cd <Name of Project>
    django-admin startapp <Name of the subproject/app>
    
  • Now its time to start the server(default)

    python manage.py runserver
    

    Go to 127.0.0.1:8000 and you can see your server running.

If you face any error you can refer here

  • Now its time to restructure your files

    • In your root directory [with project (URLProject), app (URLapp) folders and manage.py], create two new folders with the name Templates and Static

    • Under the Templates folder, place your HTML files

    • Under the Static folder, create another folder CSS and place all the static files there. This applies the same for images and JavaScript files.

    • Ensure to update the new assets/CSS/JS files

    • Change the Templates DIR in URLProject/settings.py to the relative path of Templates

Expected Outcome

Default Django Server

Getting started with cookies and session

We'll be using cookies stored in our browser's local storage to store user information. Click here to know more aobut cookies.

Requirements

  • Ensure you have your server running as mentioned in Task 2.

  • Add your Django app (URLapp) name to URLProject/settings.py in the INSTALLED_APPS

  • Import path and include from django.urls in URLProject/urls.py and URLapp/urls.py

  • Set the path with a blank (/) route accordingly to render the home template

    In URLProject/urls.py:

    from django.contrib import admin
    from django.urls import path, include
    from django.conf import settings
    from django.conf.urls.static import static
    import app
    
    urlpatterns = [
        path('admin/', admin.site.urls),       #Django-Admin page
        path('', include('app.urls'))          #URLapp routes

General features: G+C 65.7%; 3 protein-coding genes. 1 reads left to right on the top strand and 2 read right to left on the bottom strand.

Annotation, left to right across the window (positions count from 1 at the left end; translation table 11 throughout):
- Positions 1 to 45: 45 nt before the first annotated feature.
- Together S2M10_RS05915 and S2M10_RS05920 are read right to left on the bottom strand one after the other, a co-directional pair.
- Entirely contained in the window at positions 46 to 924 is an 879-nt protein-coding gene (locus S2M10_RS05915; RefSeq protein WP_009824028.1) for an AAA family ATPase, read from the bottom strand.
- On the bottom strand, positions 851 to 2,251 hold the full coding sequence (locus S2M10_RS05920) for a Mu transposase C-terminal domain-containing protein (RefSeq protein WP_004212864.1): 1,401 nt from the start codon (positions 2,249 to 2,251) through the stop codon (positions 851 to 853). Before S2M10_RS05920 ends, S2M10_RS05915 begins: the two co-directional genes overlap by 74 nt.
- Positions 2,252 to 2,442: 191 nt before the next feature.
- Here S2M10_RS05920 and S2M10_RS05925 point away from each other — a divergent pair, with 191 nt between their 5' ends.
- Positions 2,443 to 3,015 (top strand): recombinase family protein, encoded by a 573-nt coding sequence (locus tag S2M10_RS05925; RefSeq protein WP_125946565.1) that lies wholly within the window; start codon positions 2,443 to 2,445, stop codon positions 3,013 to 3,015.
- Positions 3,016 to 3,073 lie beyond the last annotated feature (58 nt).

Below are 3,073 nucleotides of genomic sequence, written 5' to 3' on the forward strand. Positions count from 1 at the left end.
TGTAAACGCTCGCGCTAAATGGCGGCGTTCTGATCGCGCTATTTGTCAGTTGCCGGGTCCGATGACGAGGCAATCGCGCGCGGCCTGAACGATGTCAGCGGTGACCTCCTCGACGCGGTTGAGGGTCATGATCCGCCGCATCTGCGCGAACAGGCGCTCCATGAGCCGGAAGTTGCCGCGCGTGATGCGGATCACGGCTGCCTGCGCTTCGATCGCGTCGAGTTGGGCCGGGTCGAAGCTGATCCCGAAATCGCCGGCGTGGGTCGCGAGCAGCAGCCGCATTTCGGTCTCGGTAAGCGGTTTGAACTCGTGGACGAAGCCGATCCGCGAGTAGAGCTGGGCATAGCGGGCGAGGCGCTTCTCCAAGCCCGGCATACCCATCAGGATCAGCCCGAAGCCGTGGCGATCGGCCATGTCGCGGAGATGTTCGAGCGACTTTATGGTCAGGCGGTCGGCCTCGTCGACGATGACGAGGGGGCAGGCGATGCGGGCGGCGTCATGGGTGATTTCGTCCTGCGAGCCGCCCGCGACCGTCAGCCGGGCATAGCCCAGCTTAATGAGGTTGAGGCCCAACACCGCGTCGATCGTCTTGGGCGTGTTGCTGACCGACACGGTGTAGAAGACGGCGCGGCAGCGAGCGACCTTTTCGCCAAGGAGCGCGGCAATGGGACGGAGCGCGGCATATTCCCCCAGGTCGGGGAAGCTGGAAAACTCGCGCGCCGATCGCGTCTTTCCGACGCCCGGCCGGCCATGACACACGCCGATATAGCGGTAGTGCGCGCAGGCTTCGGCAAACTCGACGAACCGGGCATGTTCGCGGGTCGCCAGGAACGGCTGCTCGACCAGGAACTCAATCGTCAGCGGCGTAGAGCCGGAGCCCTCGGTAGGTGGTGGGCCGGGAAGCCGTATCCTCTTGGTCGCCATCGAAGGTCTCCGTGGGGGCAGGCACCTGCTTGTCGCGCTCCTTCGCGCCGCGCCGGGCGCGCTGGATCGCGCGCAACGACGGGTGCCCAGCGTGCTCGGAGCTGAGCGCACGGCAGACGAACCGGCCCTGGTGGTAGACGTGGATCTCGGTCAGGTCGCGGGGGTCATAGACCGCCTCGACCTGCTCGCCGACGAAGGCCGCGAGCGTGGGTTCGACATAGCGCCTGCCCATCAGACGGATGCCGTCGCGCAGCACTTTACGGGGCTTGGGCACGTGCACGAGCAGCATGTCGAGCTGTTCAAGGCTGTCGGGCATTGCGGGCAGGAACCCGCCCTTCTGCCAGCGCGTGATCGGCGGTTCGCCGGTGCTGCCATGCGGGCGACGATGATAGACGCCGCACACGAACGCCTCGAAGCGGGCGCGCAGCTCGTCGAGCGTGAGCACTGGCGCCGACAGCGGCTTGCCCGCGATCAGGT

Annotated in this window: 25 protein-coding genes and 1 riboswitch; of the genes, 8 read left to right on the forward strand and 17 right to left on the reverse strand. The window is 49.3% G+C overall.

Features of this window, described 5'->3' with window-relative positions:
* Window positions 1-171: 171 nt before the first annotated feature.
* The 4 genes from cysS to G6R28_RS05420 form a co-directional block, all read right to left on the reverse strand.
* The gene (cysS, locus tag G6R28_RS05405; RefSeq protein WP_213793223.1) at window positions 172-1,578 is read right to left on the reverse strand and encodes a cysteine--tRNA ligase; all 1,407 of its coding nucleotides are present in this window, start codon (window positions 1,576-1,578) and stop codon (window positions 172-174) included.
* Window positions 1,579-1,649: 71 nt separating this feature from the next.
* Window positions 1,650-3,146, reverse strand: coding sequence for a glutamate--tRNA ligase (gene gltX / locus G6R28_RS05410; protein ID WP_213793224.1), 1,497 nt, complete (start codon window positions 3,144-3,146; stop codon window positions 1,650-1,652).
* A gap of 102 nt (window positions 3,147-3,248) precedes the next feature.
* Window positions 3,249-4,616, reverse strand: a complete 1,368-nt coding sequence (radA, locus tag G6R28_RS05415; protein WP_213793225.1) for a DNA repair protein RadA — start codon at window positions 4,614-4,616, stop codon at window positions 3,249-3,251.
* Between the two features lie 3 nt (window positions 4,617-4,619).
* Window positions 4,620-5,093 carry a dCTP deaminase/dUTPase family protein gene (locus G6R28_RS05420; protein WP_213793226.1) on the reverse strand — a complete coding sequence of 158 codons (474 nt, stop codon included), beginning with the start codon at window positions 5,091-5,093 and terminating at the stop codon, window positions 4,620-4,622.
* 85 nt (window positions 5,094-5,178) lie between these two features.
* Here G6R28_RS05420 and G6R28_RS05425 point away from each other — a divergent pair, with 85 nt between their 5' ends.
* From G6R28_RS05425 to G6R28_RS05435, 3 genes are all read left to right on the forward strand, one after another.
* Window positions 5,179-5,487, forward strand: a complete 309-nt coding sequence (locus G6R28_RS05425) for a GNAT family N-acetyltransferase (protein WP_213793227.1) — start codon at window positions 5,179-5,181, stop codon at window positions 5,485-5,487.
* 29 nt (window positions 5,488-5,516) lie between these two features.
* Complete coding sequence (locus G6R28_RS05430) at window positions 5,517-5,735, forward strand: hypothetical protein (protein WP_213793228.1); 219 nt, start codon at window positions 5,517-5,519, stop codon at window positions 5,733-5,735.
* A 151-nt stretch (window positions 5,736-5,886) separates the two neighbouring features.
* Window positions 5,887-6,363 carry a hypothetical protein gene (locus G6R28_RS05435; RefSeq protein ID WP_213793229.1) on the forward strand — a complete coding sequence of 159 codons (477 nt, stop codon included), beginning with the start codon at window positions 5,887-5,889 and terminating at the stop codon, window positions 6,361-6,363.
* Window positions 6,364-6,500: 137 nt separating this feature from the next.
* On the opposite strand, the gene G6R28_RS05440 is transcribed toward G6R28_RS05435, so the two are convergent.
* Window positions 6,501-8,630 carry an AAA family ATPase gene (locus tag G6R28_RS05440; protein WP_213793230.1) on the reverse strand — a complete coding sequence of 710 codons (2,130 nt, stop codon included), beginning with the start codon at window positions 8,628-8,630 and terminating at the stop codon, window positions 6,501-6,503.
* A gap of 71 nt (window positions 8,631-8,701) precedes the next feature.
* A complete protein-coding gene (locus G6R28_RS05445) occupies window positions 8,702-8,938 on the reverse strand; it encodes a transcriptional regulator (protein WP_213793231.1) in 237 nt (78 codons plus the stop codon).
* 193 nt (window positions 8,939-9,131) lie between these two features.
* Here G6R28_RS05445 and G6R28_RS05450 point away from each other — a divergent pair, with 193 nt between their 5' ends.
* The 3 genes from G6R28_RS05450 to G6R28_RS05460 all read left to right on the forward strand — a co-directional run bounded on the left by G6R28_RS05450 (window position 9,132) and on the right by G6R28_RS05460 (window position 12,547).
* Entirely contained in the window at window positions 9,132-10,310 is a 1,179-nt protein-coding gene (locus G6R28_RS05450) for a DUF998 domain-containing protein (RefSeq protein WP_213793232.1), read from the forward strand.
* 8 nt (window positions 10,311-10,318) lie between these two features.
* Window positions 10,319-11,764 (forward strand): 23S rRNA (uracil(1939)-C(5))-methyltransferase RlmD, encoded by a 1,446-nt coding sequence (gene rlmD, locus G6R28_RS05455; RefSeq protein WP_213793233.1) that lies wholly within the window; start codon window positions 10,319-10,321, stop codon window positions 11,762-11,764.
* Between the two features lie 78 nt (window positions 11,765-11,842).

] + static(settings.STATIC_URL, document_root=settings.STATIC_ROOT) 
    

    In URLapps/urls.py:

    from django.urls import path
    from app import views
    from django.conf import settings
    from django.conf.urls.static import static
    
    urlpatterns = [
        path('',views.index, name="index")
    ] + static(settings.STATIC_URL, document_root=settings.STATIC_ROOT)
    
  • Head over to URLapp/views.py and set the cookies using uuid

  • Render the HTML templates using render function.

    In URLapps/views.py:

    from django.shortcuts import render, redirect
    from django.core.mail import send_mail
    from django.http import HttpResponse
    import urllib3
    from django.views.decorators.csrf import csrf_exempt
    from .models import URL
    import uuid
    import pymongo
    from pymongo import MongoClient
    import os, json
    
    def index(request):
        request.COOKIES['key'] = str(uuid.uuid1())
        response = render(request, 'index.html') 
        response.set_cookie('key', str(uuid.uuid1()))
        return response
    
  • Now its time to run the server on your localhost

    python manage.py runserver
    

    Go to 127.0.0.1:8000 and you can see your server running rendering your HTML Template.

Expected Outcome

You should be able to see your home HTML template being rendered onto your localhost server.

How to choose between MySQL or NoSQL

  • NoSQL vs MySQL

    Here we are chosing MongoDB (NoSQL) owing to the fact that we might need to store unstructured data, upon entering multiple URLs.

Requirements

  • Open your Terminal

    pip install pymongo
    
  • Create Mongo Database

  • Head over to URLapp/views.py to link your database